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Despite warnings, Biden admin finalizes rule that could cripple offshore oil companies

By Pete McGinnis
Real Clear Wire

In June 2023, the Bureau of Ocean Energy Management proposed a rule that would require stricter financial assurance standards for oil companies operating in the Outer Continental Shelf. This costly rule became final on April 15, 2024, but in the 10 months since its initial proposal, BOEM did nothing to alleviate concerns for smaller companies that comprise of 76 percent of oil and gas operators in the Gulf. As a result, many of these companies could be forced out of business by extreme and unnecessary costs from this rule. The situation threatens an estimated 36,000 jobs, more than $570 million in federal government royalties, and $9.9 billion from our GDP.

Records obtained via the Freedom of Information Act show private meetings between Interior officials and representatives of the major oil companies as they cooperated on this rule. If you think that’s strange, you’re not alone. President Biden made clear in his campaign that he wanted to end oil and gas production on public lands. It’s baffling that Big Oil – among the administration’s most, if not the most, maligned businesses – would stand on the same side with environmental groups such as the Sierra Club who praised the rule. But needless government intervention makes strange bedfellows. Big Oil must think it won’t miss the small competitors the rule will drive from the market.

The conditions for obtaining an oil and gas lease include meeting obligations for decommissioning. Leaseholders must provide “financial assurance” that they can bear the costs to cap wells and restore the site. If the financial strength of the company is insufficient, costly surety bonds can be purchased to satisfy the requirements. However, a quiet omission is the larger threat for smaller operators.

Historically, joint and several liability protected these small businesses from the financial demands of surety bonds. Most small businesses operating in the OCS have assumed a lease started by a bigger oil company. Typically, a large company drills the well and harvests a large amount of oil (and profits), and then sells the lease. Under this system, all companies who have ever held the lease are liable for decommissioning. Accordingly, if any company who could be liable for decommissioning can prove capable of paying for decommissioning, no company is required to buy surety bonds.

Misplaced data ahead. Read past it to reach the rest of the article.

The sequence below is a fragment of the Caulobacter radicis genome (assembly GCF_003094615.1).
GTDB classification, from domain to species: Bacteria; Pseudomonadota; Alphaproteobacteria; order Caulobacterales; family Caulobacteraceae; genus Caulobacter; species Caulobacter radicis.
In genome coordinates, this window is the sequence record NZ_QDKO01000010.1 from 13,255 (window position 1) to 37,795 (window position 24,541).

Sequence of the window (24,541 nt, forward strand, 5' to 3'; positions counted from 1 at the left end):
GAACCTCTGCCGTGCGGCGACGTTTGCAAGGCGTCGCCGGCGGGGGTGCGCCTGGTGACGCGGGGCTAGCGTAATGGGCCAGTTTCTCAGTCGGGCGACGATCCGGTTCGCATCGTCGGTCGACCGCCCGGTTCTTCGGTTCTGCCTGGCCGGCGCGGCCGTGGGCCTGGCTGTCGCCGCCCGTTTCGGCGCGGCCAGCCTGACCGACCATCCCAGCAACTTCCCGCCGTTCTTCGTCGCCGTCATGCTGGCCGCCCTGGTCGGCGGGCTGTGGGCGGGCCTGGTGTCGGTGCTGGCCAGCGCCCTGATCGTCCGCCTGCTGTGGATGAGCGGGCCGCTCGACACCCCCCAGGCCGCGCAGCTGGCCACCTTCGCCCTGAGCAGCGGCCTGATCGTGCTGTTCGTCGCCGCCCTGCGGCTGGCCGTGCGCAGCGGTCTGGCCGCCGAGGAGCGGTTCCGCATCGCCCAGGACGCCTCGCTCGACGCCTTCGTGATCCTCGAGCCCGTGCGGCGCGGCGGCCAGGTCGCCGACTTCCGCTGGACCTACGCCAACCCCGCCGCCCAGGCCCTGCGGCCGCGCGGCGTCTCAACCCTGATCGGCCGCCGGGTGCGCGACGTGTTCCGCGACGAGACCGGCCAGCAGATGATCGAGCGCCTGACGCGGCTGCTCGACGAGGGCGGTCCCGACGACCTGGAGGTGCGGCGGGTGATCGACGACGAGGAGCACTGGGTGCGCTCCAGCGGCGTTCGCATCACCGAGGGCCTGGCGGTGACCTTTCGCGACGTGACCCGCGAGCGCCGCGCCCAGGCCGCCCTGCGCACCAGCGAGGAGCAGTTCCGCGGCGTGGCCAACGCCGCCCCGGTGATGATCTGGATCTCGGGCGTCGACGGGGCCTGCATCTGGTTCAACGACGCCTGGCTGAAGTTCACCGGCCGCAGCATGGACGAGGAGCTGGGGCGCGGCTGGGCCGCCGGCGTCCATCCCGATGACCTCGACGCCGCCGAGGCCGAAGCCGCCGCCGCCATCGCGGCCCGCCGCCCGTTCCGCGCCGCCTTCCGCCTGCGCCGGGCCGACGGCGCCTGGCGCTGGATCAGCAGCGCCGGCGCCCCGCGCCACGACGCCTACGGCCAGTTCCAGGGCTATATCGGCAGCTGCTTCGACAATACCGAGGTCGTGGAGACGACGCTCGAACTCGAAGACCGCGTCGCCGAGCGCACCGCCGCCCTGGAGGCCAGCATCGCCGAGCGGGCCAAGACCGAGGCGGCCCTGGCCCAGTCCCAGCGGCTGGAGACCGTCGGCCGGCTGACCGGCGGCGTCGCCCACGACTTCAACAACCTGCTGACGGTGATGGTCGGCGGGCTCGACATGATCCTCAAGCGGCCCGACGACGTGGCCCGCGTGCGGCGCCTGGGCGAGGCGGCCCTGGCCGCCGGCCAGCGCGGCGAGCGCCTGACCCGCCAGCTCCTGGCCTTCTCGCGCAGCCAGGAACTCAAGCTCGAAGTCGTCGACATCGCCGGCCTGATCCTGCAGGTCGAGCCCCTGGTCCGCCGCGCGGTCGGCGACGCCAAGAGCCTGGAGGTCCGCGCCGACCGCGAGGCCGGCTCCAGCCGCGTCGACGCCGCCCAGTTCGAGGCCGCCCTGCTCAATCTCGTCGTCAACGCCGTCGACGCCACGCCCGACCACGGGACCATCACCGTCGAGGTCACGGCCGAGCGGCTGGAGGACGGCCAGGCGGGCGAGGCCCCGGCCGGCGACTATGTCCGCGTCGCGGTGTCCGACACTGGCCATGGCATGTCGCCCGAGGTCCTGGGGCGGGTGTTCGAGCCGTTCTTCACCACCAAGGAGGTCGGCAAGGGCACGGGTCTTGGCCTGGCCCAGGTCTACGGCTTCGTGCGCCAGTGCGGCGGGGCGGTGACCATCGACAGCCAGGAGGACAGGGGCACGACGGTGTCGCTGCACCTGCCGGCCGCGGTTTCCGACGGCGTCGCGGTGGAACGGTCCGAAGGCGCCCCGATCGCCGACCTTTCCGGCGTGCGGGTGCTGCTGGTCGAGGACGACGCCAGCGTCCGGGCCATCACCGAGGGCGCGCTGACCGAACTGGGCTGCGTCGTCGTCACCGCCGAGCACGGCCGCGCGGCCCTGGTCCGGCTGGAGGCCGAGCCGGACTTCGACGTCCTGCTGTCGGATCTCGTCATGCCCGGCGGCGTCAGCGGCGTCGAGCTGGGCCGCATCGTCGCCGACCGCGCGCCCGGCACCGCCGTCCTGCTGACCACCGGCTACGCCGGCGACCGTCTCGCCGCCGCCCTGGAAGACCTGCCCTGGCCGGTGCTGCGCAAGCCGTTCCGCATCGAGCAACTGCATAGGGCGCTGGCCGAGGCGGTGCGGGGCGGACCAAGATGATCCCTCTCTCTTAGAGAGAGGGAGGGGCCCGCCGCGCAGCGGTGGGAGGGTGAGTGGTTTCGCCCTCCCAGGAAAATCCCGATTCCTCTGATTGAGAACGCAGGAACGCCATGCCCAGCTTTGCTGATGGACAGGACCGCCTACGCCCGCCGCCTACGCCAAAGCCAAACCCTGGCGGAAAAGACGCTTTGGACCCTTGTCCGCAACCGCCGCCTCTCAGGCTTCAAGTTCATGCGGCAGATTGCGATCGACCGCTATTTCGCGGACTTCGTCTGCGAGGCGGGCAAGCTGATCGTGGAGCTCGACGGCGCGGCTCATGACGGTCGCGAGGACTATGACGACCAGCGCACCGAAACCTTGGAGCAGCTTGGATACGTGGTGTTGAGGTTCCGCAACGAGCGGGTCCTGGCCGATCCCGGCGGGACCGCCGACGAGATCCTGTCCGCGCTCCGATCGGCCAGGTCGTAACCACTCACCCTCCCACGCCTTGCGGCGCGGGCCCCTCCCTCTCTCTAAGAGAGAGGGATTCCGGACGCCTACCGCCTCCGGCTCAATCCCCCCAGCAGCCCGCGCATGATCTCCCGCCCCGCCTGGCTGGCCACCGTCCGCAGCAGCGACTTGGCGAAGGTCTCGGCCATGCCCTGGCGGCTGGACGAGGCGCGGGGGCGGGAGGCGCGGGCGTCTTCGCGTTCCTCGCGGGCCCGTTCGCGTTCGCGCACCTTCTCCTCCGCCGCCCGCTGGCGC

The new rule is largely silent on joint and several liability, causing some uncertainty. It appeared that all present leaseholders will have to prove their financial strength on their own. BOEM’s director Liz Klein cleared up some confusion – and confirmed fears about the rule – at the Energy and Minerals Subcommittee hearing on May 23. She said that BOEM “would be going to those financial assurance requirements before we went to predecessors” when asked by Rep. Garret Graves (La.) about this issue. In short, the rule's dysfunction appears quite intentional.

Mega oil companies will have little problem with the rule’s new credit rating requirement. Smaller companies, with fewer assets, may be unable to meet the new standards and need to purchase surety bonds. Small oil companies will now have to spend, conservatively, $379 million per year on surety bonds, but some estimates are closer to $800 million.

But all that assumes the market exists for those bonds. The Surety and Fidelity Association of America informed BOEM that the rule is either impossible or extremely cost-prohibitive for underwriting. The market supply of surety bonds in the OCS had already contracted before the rule. The problem is only going to get worse. Companies may not be able to acquire the needed financial assurances because the market likely will not even exist.

What makes matters worse is that all this cost covers a risk that is effectively a rounding error historically and in the context of the royalties flowing from the offshore oil and gas industry. According to BOEM, taxpayers have borne decommissioning liability totaling $58 million – from a single company that lacked predecessor owners of the platform to call on to cover unfunded cleanup costs. 

Against a conservative estimate of roughly $25 billion in decommissioning costs borne solely by private companies over the years, and the contribution of billions each year from all oil and gas royalties, the public is left to wonder whether this rule is a solution in search of a problem. The existing system of joint and several liability has protected the taxpayers and could continue to do so. The new costs to small oil businesses are for naught – unless the motivation is to make energy more expensive and drive out more companies.

That motivation makes sense for the radical environmental special interests, who have made clear they intend to shutter energy production at every opportunity. It doesn’t make sense for Big Oil companies, who stand to lose customers who buy their leases. Their support for the rule is short sighted.

Since BOEM knew this outlook and finalized the rule anyway, the motive must be something other than protecting taxpayers. Agency leadership at BOEM appears more concerned with penalizing responsible energy producers than protecting American families and businesses from out-of-control inflation stemming from their policies. 

Peter McGinnis is the communications director for the Functional Government Initiative (FGI). He has worked for political campaigns and advocacy organizations at the state and national level. He holds a dual B.A. in economics and political science from Temple University.

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